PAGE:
Last year the Schneiderman-Yamaya Duo (John Schneiderman, Hideki Yamaya) released a duo album of 19th-century guitar arrangements of Ludwig van Beethoven (1770–1827). Great playing as usual from the duo and an interesting history of period arrangements. Here’s a brief intro about the album via Yamaya’s Discography page on his site (also visit his site to see the review by Classical Guitar Magazine).
While Beethoven never wrote a note of music for the guitar, there is a handful of masterful arrangements of his music, mostly of piano works and string quartets, from the early 19th-century. This recording explores the best of these arrangements for two guitars by Ferdinando Carulli, Vincenz Schuster, et al. Recorded on historical instruments using no-nail technique.
Works by Arranger
Arranged by Ferdinando Carulli (1770-1841)
- Fantasy, Op. 157 (Fantaisie tirée des ouvrages de Beethoven), based on Sonata Op.2 No. 2, Variations on a Theme of Paisiello, WoO 69, and Andante favori, WoO 57.
- Variations and Rondo, Op. 155 (Andante varié et Rondeau) based on Piano Sonata No. 12, Op. 26–the first movement Andante con variazioni and its final Allegro
Arranged by Vincenz Schuster (1800-?)
- Variations, Op. 3 (Variations favorites pour deux Guitarres, tirées d’un Gran Septour de L. van Beethoven) based on Septet, Op. 20
- Variations, Op. 4 (Variations tirées d’un Quatuor de Louis van Beethoven) based on String Quartet Op. 18 No. 5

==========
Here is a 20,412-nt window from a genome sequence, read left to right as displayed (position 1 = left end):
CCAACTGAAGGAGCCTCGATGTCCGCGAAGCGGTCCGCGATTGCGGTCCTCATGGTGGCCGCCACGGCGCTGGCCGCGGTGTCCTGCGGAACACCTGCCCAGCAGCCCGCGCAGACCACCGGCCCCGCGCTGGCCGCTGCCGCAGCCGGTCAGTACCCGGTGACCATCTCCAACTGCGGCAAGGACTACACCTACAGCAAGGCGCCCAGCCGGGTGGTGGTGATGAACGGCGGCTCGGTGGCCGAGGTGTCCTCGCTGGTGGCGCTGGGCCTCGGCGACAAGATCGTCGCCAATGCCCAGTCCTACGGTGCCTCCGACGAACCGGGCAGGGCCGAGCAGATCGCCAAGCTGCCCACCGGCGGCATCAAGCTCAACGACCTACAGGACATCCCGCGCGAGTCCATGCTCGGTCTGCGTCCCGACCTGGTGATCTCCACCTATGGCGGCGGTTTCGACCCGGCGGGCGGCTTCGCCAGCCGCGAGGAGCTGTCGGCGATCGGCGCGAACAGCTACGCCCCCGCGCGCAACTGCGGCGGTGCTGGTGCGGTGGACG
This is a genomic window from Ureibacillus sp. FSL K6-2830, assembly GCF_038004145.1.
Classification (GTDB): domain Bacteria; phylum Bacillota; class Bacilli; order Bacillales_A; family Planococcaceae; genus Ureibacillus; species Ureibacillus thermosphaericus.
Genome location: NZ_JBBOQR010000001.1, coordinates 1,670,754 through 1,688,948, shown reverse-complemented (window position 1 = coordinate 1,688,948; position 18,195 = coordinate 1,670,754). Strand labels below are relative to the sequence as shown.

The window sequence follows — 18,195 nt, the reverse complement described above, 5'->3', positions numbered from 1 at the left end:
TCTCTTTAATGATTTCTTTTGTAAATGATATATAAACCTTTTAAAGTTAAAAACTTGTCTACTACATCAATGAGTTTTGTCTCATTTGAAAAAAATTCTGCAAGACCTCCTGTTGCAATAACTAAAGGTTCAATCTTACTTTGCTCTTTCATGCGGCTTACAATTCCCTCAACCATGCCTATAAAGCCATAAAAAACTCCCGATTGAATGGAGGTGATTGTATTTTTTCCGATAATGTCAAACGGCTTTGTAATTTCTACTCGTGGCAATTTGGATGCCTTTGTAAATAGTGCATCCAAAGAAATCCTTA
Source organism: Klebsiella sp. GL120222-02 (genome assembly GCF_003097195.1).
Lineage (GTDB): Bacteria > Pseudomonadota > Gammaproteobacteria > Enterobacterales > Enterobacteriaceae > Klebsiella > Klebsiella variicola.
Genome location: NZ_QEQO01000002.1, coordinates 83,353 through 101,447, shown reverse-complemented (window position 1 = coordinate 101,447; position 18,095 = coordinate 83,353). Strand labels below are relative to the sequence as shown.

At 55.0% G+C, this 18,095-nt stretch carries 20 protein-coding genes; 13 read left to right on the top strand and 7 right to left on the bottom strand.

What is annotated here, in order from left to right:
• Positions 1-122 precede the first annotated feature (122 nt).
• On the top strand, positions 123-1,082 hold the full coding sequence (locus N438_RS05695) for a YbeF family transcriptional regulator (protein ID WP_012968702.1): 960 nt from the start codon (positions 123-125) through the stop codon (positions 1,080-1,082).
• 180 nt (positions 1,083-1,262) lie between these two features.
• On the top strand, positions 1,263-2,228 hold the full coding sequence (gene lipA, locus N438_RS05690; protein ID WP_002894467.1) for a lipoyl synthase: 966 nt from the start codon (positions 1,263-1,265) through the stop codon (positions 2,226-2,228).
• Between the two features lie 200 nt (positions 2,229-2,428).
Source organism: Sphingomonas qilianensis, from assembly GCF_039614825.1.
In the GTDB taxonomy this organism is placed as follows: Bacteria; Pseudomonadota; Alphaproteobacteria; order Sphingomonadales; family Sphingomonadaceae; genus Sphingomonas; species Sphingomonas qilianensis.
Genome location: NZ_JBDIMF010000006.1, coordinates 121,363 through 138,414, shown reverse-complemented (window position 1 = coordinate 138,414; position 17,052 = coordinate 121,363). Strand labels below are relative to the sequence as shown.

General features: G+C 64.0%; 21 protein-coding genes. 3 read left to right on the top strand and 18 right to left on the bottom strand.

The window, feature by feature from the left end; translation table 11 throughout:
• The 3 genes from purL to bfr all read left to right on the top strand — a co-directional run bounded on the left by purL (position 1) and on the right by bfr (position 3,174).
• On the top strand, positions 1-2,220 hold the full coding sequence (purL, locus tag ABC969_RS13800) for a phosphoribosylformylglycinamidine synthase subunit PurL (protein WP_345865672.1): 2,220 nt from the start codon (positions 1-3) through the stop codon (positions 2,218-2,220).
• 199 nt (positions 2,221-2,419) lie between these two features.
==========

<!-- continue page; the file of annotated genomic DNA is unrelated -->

- Andante, Op. 5 (Andante favorit tiré d’un Quatuor de Louis van Beethoven) based on String Quartet Op. 59 No. 3
Arranged by Alexandre Heeser (19th c.)
- Four Walzes (Quatre Walzes composées par L. van Beethoven) based on Six Waltzes, Anh. 14
Arranged by Ivan Klinger (?-1897)
- Rondo, Op. 23 (Rondo von L. van Beethoven) based on Rondo for violin and piano, WoO 41
- Andante (Andante ur Sonate Op. 28 af L. van Beethoven) based on Piano Sonata Op. 28
For more info on these arrangements see the album liner notes.
Out of interest, here’s the cover painting by Joseph Willibrord Mähler (1778-1860) where Beethoven is almost holding a guitar (a lyre is the best we get!). Via Wiki:
Mähler was introduced to Ludwig van Beethoven by Beethoven’s school day friend Stephan von Breuning (de) around 1803. One year later already, he painted his first portrait of Beethoven, which shows three quarters of the composer’s body in an Arcadian landscape, holding a lyre-guitar in his hand. (Today, the painting is located in the Beethoven Memorial, the Pasqualati House in Vienna.) In the 19th century, this illustration – one of just a few depictions of Beethoven when he was young – mainly became famous due to a lithograph by Josef Kriehuber.
Around 1815, Mähler produced a series of portraits showing contemporary Viennese composers. As written in the Allgemeine Musikzeitung (General music journal) in August 1815, “all of them distinguish themselves in a most creditable way through the effectual brush stroke, the descriptive resemblance and the distinctive expression of their soul”. A half length portrait of Beethoven was part of the series. The painter created several versions of this portrait.